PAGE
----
>> Q4:  Is Family Tree DNA having a genetic conference this year ? ( I am
>> asking since we used to hear good news from such conferences).
> I have heard discussions about it but I can't confirm a definitive "yes"
> yet.
> I don't have a date either.
>> Q5: Do you think that we might need to test more markers in the future to
>> determine TMRCA ?
> It depends on what level of resolution and confidence your genealogical
> research requires.
> In general more markers will increase resolution and confidence of a
> TMRCA calculation.
> Especially if we are looking at the time before the surnames and
> genealogical records the resolution
> of the TMRCA calculation is rarely sufficient to draw reliable
> conclusions. With new SNPs we
> may not be able to calculate exact dates, but at least we are able to
> put events into a chronological order.
> However if you have genealogical records and are therefore able to
> simply count the generations
> then a 67 marker match is more than enough to confirm this exact TMRCA.
> Then it doesn't even
> matter if you have a few STR mutations or not. The TMRCA won't change
> because the genealogical record
> is more precise. No further testing is necessary in this case.
>> Q6: Do you recommend using: ( trees or calculators ) in finding TMRCA
>> between people that have more than 8 markers difference ?
> No because I can't evaluate how reliable the calculators are. Other
> experts on this list may give you a better informed answer.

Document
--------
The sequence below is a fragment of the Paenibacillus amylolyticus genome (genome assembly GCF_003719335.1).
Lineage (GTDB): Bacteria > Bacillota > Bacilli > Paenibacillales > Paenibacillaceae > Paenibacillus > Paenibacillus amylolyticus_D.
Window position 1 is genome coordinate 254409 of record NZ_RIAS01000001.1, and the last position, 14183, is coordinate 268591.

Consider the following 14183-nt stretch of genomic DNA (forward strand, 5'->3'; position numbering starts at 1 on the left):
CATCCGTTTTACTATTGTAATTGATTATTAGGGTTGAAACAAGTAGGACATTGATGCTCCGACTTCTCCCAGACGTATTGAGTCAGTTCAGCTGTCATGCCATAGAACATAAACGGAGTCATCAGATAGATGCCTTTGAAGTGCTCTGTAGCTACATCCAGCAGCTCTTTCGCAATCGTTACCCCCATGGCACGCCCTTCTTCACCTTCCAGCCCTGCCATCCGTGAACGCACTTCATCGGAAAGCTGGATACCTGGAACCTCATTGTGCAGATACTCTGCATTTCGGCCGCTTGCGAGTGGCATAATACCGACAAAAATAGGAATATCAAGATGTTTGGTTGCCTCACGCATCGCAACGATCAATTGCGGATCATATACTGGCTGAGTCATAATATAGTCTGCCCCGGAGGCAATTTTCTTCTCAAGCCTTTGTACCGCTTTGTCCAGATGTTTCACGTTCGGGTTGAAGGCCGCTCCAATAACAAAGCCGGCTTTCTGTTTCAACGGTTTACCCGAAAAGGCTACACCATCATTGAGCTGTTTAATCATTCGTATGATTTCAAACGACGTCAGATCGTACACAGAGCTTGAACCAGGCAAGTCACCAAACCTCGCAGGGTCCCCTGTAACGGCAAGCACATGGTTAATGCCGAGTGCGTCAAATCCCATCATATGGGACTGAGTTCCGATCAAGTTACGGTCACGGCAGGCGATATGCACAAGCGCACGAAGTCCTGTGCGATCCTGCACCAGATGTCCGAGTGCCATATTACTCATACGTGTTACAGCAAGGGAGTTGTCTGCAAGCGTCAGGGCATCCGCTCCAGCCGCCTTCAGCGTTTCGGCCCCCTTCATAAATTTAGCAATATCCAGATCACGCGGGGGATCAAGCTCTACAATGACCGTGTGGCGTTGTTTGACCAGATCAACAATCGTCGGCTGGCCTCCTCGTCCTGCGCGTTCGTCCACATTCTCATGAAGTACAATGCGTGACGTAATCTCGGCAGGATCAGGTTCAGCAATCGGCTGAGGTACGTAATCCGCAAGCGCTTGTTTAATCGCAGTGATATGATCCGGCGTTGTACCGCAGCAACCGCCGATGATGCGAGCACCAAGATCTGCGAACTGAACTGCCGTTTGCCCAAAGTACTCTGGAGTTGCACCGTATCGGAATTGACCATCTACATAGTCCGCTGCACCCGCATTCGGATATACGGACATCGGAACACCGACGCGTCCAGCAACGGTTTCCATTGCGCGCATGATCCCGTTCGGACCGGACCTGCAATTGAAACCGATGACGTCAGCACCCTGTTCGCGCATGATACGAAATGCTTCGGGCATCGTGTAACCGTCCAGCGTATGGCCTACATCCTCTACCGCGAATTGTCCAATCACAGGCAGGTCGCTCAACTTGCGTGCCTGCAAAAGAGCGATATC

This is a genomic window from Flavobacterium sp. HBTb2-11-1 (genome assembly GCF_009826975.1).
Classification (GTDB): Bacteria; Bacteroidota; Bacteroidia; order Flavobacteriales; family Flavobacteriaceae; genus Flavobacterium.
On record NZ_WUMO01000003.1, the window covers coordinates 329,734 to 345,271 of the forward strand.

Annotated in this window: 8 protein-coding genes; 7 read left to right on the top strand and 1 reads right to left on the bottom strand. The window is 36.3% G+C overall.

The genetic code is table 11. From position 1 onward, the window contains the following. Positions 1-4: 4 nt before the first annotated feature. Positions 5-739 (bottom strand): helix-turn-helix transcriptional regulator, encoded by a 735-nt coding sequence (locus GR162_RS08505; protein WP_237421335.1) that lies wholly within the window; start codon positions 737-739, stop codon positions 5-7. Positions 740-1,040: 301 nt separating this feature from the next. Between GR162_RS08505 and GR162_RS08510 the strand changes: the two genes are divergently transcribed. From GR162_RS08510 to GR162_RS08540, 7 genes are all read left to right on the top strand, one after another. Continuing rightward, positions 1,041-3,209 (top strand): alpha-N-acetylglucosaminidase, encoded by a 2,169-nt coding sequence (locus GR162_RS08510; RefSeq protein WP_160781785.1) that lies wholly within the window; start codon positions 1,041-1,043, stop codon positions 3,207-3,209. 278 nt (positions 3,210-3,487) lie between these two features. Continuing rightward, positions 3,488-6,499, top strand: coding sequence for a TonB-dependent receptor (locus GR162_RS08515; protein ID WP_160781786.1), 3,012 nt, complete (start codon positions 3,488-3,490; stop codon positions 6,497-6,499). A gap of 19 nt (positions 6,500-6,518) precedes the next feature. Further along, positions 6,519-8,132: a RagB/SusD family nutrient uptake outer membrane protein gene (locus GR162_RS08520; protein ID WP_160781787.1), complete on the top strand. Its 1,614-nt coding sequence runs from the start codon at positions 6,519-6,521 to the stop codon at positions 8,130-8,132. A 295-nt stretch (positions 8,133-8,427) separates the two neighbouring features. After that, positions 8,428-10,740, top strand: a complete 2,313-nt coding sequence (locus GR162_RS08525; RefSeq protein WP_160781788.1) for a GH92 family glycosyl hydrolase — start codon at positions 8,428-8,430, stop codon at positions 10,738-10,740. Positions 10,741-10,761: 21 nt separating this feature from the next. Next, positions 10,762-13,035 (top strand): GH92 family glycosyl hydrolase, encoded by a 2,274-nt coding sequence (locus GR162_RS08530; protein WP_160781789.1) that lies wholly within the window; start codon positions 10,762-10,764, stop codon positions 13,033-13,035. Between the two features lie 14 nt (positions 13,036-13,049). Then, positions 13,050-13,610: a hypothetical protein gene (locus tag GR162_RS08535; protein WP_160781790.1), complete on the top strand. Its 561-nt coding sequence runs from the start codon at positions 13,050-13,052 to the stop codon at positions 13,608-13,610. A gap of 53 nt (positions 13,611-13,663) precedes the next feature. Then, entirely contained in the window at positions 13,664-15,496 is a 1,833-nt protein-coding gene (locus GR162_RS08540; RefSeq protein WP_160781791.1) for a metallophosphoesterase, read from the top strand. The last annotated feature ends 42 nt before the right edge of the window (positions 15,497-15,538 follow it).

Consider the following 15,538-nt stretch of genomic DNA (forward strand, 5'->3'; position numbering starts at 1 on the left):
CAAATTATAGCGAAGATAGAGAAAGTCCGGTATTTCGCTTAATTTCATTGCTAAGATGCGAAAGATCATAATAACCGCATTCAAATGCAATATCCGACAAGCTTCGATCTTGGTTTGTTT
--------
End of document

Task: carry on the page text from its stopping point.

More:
>> Q7: Do mutation rates change if we test more people of the same subclade ?
> The mutation rates itself don't change depending on what you test.
> However our measurement value comes closer to the real mutation rate the
> more independent persons we test.
> If we are selecting the testing persons from a distinct subclade then
> we'll approach the mutation rate valid for that specific subclade which
> may be a different mutation frequency than in another subclade.
> Differences are usually small.
> However biochemical reactions are complex systems that can be influenced
> by a huge number of border conditions
>> Q8: Would you recommend that I do the WTY test or not ?
> I don't want to influence you in either direction. If a new SNP may be
> helpful with your personal research you should give it a try.
> If you don't have many matches in the STR database it may be better
> worth to spend the money for testing multiple persons among your
> relatives to get a clearer picture about your genealogy.
>> Q9: Can I rely on 25 markers match or do I need to take 67 markers matches
>> in consideration ONLY?
> This depends on the question that you want to solve. The statistical
> experts on this list may be able to give you quantitative formula on how
> to calculate the number of necessary markers to solve your question at a
> distinct confidence level.
> I hope this helps,
> Thomas
> -------------------------------
> To unsubscribe from the list, please send an email to with the word 'unsubscribe' without the quotes in the subject and the body of the message

This thread: